Socio-emotional learning (SEL) and mental health preventive programs are very popular internationally; however, there is limited research evaluating their effects on gifted children. This study aimed to design a SEL-focused preventive program for gifted preschoolers and assess its effects on variables related to personal and character strengths. In addition, the relative differential impact of the program on both genders was explored. The study used an experimental design, with repeated pretest–post-test measures and a control group. A total of 120 gifted students aged 5-6 years were recruited and randomly assigned to the intervention (n = 60) and control (n = 60) groups. To measure the dependent variables, two assessment instruments were administered before and after the program. The experimental group joined a 12 one-hour lesson program based on SEL principles and used cognitive-behavior strategies. At the baseline, no significant difference between the groups in terms of self-esteem and self-perceptions (p > 0.005) were observed, except for peer relations self-perception (p = 0.028). The results revealed that the program was effective in increasing students’ self-esteem and self-perception scores; moreover, the analysis showed a significant group-by-time interaction effect in the assessed variables (p < 0.005). Regardless of the impact of the program on both genders, the change was very similar; however, the boys showed higher scores than the girls across most variables. This program significantly improved all taught skills, corroborating the findings of other studies, which support that SEL can improve children’s self-esteem. The strengths and limitations of this study and the importance of implementing prevention programs to promote socio-emotional development are also discussed.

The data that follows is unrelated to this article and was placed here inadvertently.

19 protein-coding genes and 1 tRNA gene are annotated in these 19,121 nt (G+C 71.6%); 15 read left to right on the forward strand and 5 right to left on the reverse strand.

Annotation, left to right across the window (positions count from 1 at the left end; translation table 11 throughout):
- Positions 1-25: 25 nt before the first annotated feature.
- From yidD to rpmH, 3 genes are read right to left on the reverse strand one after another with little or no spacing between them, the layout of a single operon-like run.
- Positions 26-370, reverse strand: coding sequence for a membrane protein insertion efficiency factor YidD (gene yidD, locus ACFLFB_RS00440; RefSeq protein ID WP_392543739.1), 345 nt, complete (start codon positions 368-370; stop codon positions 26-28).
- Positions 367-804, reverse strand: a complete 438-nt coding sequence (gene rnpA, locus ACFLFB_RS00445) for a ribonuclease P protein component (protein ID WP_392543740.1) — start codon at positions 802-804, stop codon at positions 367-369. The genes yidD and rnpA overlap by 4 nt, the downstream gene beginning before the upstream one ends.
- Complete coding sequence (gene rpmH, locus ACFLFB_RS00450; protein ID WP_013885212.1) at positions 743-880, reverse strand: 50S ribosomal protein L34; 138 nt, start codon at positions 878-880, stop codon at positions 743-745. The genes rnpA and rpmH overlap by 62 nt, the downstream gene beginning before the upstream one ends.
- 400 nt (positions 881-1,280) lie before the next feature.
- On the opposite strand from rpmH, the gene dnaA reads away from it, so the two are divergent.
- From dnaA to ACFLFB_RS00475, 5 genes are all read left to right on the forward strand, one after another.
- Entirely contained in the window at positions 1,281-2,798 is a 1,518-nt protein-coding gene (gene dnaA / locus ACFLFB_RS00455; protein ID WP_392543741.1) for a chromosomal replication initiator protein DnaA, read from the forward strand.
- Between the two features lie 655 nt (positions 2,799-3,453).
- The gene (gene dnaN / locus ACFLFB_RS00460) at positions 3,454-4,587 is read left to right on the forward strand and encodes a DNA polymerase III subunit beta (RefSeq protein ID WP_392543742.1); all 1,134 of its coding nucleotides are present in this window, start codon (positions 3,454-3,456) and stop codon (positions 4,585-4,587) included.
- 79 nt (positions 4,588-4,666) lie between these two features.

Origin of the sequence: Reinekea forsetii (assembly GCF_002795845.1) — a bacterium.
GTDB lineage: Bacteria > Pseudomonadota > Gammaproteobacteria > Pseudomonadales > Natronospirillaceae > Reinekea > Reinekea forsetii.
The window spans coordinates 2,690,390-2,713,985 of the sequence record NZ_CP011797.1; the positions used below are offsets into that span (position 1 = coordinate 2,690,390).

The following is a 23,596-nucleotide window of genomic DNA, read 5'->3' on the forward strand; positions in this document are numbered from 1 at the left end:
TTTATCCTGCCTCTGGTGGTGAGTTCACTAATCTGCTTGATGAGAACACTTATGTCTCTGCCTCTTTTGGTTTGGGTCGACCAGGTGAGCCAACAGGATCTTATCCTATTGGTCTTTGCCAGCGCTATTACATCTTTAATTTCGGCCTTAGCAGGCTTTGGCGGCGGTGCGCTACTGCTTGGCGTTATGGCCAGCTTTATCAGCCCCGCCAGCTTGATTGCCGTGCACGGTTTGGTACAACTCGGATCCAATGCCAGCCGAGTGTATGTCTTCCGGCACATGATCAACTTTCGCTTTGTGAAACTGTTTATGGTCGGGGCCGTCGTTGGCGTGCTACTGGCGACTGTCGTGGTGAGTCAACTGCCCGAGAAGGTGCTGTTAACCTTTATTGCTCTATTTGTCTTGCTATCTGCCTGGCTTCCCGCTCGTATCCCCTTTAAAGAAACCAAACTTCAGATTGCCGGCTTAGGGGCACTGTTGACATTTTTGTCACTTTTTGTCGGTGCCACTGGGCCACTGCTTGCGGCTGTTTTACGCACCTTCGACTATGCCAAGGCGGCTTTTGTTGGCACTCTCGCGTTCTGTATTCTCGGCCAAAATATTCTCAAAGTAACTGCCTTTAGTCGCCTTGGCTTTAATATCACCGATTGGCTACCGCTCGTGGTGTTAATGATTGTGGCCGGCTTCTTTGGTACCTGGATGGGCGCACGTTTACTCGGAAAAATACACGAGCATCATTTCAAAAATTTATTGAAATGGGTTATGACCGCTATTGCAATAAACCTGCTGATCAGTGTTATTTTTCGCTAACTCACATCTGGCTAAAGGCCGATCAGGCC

gifted children, social-emotional learning, self-esteem, self-perception, preventive programs, gifted kindergarten students, Psychological development of the gifted